Assessment of lipid biomarker paleoproxy signatures
Various studies have shown that during the Holocene the Black Sea evolved from a lacustrine, oxic system to a highly stratified anoxic marine basin as a consequence of postglacial sea level rise. The mode of introduction of seawater to the Black Sea remains the subject of debate as has its impact on surface water phytoplankton communities, notably the bloom-forming long-chain alkenone (LCA)-producing coccolithophorid haptophyte alga, Emiliania huxleyi. My lab has shown via combined paleogenetic and lipid biomarker analyses that a complex succession of LCA-biosynthesizing haptophyte algae have populated surface waters of the Black Sea during the Holocene(Coolen et al., 2009). Paleogenetic data showed that E. huxleyi colonized the Black Sea 7.5 ka cal BP, which was 4800 years earlier than previously recognized based on their preserved calcified tests (coccoliths). Alkenone-inferred past sea surface temperature (SST) showed a general cooling during the Subboreal and Subatlantic climate intervals (last 5200 years), whereas a complex mixture of previously unidentified alkenone-producing haptophyte species resulted in spurious alkenone-inferred SST data due to unknown species-specific effects on the level of unsaturation of alkenones during the preceding mid-Holocene climatic optimum (HCO). A species-specific effect in sediments older than 5.2 ka cal BP was also apparent for the level of hydrogen isotopic fractionation of the fossil alkenones resulting in spurious SSS estimates. These examples indicate the important role that the sedimentary paleome can play in the verification of paleoenvironmental information inferred from lipid biomarker proxies (Coolen et al., 2009).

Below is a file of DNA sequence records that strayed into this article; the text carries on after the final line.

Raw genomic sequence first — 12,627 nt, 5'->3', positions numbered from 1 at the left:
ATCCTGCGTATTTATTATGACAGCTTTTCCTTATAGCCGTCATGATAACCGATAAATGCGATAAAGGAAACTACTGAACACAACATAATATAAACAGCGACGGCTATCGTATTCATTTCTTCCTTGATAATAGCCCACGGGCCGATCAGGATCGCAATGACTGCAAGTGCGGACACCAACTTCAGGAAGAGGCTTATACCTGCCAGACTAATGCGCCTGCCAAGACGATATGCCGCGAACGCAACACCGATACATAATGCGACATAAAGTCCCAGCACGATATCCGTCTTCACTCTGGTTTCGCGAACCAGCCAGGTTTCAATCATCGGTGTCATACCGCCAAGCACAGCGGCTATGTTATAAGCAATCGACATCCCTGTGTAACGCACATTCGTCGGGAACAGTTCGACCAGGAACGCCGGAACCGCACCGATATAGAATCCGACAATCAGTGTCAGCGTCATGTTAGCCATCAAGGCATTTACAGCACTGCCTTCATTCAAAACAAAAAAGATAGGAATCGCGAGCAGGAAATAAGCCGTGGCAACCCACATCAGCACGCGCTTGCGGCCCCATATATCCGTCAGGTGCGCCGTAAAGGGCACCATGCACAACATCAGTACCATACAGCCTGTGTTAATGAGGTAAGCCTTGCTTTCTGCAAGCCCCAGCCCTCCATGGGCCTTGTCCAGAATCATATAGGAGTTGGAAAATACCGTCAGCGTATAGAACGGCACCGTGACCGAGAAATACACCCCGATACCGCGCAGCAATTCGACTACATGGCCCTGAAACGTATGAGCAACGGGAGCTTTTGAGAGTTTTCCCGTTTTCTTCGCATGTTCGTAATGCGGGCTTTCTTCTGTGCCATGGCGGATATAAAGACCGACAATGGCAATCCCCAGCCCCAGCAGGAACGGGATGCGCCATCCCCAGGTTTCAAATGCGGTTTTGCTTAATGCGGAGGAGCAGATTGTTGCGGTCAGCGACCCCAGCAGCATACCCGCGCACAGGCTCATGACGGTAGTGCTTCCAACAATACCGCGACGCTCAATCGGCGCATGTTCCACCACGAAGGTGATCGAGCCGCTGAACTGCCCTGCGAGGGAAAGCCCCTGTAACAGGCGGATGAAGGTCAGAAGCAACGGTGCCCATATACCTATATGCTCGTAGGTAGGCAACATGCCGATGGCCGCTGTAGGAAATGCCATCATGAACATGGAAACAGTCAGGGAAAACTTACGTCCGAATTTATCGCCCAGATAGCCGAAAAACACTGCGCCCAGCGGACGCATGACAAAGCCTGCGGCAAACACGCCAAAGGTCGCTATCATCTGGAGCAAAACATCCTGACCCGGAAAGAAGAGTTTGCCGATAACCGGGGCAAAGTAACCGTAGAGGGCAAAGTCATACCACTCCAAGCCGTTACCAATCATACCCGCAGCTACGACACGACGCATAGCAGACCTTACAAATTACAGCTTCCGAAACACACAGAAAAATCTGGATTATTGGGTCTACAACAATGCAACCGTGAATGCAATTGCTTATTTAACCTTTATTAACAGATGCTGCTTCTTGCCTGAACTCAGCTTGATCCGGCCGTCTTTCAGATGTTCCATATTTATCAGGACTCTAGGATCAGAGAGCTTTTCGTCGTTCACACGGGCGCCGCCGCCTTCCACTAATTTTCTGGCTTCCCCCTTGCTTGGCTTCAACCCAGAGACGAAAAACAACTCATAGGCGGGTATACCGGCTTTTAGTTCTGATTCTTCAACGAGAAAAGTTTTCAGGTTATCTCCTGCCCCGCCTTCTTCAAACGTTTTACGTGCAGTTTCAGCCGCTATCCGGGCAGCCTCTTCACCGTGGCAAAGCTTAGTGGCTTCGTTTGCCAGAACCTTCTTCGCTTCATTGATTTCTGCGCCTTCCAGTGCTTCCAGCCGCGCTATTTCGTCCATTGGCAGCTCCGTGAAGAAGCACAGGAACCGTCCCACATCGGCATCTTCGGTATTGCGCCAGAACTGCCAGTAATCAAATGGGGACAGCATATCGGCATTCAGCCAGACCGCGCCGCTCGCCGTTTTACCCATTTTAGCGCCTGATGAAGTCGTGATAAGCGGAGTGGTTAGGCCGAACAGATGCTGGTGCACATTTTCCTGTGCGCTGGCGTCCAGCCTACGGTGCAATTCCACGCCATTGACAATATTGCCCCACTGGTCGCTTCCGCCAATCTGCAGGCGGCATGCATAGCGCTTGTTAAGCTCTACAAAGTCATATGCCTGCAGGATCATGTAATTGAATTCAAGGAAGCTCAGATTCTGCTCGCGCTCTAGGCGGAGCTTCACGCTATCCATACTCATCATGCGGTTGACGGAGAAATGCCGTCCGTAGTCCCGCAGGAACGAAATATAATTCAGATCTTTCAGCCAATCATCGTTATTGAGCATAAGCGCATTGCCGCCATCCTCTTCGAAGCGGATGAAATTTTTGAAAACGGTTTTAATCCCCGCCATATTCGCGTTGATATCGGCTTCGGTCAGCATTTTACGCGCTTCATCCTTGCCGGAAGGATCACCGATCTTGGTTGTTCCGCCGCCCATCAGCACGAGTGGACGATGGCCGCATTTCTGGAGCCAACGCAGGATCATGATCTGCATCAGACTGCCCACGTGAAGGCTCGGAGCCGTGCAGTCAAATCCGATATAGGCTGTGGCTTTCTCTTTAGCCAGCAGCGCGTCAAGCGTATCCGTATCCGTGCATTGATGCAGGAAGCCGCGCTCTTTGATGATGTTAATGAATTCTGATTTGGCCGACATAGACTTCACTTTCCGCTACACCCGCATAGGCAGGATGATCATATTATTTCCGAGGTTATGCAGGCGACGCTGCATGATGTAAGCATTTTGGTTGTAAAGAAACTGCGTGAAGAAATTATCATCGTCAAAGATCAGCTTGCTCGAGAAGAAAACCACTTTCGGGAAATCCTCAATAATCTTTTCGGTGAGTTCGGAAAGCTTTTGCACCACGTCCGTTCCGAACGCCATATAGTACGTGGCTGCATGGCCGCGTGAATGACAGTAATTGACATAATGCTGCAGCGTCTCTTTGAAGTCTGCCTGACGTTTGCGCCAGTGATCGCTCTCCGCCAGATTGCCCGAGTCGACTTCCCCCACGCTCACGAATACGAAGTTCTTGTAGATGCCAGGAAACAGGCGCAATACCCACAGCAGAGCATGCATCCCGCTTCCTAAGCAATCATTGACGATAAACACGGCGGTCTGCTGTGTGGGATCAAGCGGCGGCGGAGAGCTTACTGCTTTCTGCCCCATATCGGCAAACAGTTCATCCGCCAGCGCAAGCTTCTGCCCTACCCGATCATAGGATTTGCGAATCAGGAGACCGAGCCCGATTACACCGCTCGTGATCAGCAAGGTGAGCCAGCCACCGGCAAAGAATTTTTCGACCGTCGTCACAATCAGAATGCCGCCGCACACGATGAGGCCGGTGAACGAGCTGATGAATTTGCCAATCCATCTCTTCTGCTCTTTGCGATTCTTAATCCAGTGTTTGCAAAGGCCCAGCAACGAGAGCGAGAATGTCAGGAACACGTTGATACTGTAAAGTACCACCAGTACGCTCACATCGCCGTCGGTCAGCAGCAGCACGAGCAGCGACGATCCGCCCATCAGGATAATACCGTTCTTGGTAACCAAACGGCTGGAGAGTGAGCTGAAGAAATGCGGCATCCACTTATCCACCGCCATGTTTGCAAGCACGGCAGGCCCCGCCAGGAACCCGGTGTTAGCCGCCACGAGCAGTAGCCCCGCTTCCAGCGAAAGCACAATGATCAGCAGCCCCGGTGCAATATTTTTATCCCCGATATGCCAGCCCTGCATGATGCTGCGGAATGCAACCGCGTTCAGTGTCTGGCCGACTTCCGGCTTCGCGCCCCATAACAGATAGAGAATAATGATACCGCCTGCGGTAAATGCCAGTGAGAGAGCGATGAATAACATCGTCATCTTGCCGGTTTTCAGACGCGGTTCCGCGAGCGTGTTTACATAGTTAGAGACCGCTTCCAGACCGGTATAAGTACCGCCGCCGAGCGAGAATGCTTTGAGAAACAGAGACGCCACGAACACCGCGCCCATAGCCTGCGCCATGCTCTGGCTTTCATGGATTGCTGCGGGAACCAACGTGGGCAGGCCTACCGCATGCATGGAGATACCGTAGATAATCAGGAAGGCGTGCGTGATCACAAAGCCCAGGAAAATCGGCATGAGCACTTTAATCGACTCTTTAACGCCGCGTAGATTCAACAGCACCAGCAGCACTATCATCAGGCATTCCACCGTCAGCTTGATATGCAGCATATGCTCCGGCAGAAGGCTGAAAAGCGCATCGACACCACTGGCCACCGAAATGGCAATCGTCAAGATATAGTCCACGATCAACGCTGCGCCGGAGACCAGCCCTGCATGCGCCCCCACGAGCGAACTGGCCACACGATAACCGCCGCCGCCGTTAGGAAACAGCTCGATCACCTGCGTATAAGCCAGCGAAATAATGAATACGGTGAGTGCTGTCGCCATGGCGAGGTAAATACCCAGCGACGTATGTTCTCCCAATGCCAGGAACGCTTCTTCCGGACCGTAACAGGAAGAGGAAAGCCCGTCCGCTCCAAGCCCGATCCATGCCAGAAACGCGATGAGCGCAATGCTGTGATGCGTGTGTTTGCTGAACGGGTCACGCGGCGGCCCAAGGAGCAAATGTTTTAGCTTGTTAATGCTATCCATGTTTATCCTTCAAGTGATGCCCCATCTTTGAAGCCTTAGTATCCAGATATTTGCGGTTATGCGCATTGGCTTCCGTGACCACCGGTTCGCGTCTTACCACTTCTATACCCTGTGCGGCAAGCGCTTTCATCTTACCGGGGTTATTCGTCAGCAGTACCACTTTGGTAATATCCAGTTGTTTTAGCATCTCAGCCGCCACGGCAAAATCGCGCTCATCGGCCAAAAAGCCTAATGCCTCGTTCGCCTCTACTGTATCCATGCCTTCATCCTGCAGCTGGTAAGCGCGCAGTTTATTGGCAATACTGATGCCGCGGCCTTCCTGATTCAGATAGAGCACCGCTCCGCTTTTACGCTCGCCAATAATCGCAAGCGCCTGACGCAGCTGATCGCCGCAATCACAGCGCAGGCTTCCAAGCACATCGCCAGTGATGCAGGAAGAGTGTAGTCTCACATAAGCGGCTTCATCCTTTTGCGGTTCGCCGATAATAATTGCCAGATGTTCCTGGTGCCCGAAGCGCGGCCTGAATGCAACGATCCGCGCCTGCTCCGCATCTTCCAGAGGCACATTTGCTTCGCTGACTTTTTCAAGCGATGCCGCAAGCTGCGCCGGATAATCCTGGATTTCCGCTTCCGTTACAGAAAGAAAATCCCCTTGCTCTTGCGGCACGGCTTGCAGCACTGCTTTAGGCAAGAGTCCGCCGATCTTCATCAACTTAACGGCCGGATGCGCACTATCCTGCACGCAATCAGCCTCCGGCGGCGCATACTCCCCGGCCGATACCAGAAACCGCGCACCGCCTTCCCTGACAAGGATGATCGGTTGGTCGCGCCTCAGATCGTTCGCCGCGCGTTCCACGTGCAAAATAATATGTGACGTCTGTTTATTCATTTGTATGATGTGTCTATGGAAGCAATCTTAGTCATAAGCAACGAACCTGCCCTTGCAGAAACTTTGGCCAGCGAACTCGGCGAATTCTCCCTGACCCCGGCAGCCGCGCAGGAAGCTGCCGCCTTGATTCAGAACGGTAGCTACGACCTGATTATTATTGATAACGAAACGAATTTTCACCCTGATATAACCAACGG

In addition, taxonomical information from lipid biomarkers is often limited by either unknown- or a broad range of potential biological sources. This distinction is most complex for bacteria and archaea. For example, bacteriohopanepolyols are widespread bacterial lipid biomarkers in the sedimentary record, but the numerous potential bacterial sources of these compounds limiting their use as proxies for ecological and environmental change. Using a combined compound-specific stable isotopic and paleogenetic approach, we were able to identify the biological precursors of some of these important geolipids and their role in key-metabolic processes in Ace Lake (Antarctica) (Coolen et al., 2008), which, like the Black Sea, experienced dramatic post-glacial hydrological change.